One of my favourites, which is still in the very early stages, is looking at ways Mac Campus can divert and upcycle organic waste. This is really being led by a student, Aynsley Merk, who is looking into  composting waste produced on the Mac farm, [as well as] from campus, along with a technology called anaerobic digestion that would reduce the volume of manure produced. Both the composting and anaerobic digestion of waste would help reduce waste while also creating a source of organic fertilizer that could be used at the farm.

An example of a successful initiative that is nearly finished is the Bicentennial tree planting project, led by Lindsey Flood [an Administrative Officer in the Department of Plant Science]. The goal of the project is to have 200 trees planted by the end of this year, which is both a way to celebrate McGill 200, and make progress towards a goal in McGill’s climate road map. There are a lot of tangible benefits to increasing tree density on campus. We are using a variety of native tree species, and so far, I believe we are on track to finish in time. We have had a lot of student volunteers show up for the tree planting, and hopefully we will continue to have people looking to join for the next few rounds of planting.

You are also a part of the SPF Governance Council. Can you tell me a bit about what you enjoy about your role there?

I joined the Council last year, so this position is still somewhat new to me. I wasn’t sure what to expect when I joined, but I’ve loved working with everyone on the Council. They are so thoughtful and bright – especially the students. I also love seeing the diversity and creativity of projects people propose, some of which are quite ambitious. Many of them are student led, which is really rewarding to see.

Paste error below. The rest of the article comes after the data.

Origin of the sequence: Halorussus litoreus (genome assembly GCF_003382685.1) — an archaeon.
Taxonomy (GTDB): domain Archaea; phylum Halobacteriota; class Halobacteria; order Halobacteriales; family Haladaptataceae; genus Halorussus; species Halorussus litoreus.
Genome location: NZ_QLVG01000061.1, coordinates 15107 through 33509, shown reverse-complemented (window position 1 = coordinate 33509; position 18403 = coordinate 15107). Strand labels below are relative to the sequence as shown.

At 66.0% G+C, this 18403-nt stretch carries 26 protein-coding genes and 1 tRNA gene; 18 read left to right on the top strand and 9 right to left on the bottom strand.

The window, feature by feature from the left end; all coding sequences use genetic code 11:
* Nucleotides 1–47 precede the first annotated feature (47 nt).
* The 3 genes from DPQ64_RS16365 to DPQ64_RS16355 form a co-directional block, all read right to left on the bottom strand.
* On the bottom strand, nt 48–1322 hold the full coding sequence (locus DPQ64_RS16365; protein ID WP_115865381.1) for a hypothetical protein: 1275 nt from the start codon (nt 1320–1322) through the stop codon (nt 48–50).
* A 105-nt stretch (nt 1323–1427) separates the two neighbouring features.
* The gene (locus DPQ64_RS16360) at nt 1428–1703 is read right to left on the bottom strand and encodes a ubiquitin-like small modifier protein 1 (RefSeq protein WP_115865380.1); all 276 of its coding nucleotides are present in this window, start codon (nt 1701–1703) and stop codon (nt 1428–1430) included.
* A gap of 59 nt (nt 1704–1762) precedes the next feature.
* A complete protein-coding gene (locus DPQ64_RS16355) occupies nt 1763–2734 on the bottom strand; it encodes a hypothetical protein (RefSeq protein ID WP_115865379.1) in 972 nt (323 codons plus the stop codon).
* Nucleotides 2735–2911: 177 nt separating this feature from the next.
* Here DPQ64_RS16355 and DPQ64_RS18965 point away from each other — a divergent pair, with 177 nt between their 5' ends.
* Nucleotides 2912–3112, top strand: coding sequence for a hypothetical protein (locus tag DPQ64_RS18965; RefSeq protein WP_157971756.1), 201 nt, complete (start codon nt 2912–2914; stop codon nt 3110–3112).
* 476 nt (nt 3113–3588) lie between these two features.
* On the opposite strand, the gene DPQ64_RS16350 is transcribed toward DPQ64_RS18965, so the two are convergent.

It’s very exciting to see the motivation in the McGill community to create and carry out such thoughtful projects, and I look forward to seeing more.

What makes Macdonald campus so special in terms of sustainability in a university setting?

I think a large part of it is that we are a unique ecological-based campus that a lot of other universities don’t have. It’s partly the departments and faculty housed here, which have a lot of ongoing research related to sustainability, but I also think it’s the location and the community.

Ecosystems are more easily accessible here [at the Macdonald campus]. I think just being close to a variety of ecosystems helps create a supportive, sustainable atmosphere.

On top of this, the small campus means that everyone is close and supportive of one another. A large part of social sustainability is about frequent communication. Having staff and faculty that are able to carry on the legacies started by past students means that we can sustain these initiatives.

As someone who is so integral to sustainability at McGill, what message do you want to share?

My message to everyone at McGill is that we need to think of our university as its own community, and if it’s going to be a sustainable community – environmentally and socially – it needs to work across all levels: students, staff, and faculty.

My message to the students is to keep doing what they’re doing. I think students are doing a great job and that there are so many opportunities to get involved in sustainability.

I also understand that there is some anxiety around climate change, [but] the existing opportunities to take action towards sustainability make a big difference, even if they don’t feel like it in the moment. It can be easy to feel defeated, but never forget that there are so many opportunities to do good – so take them!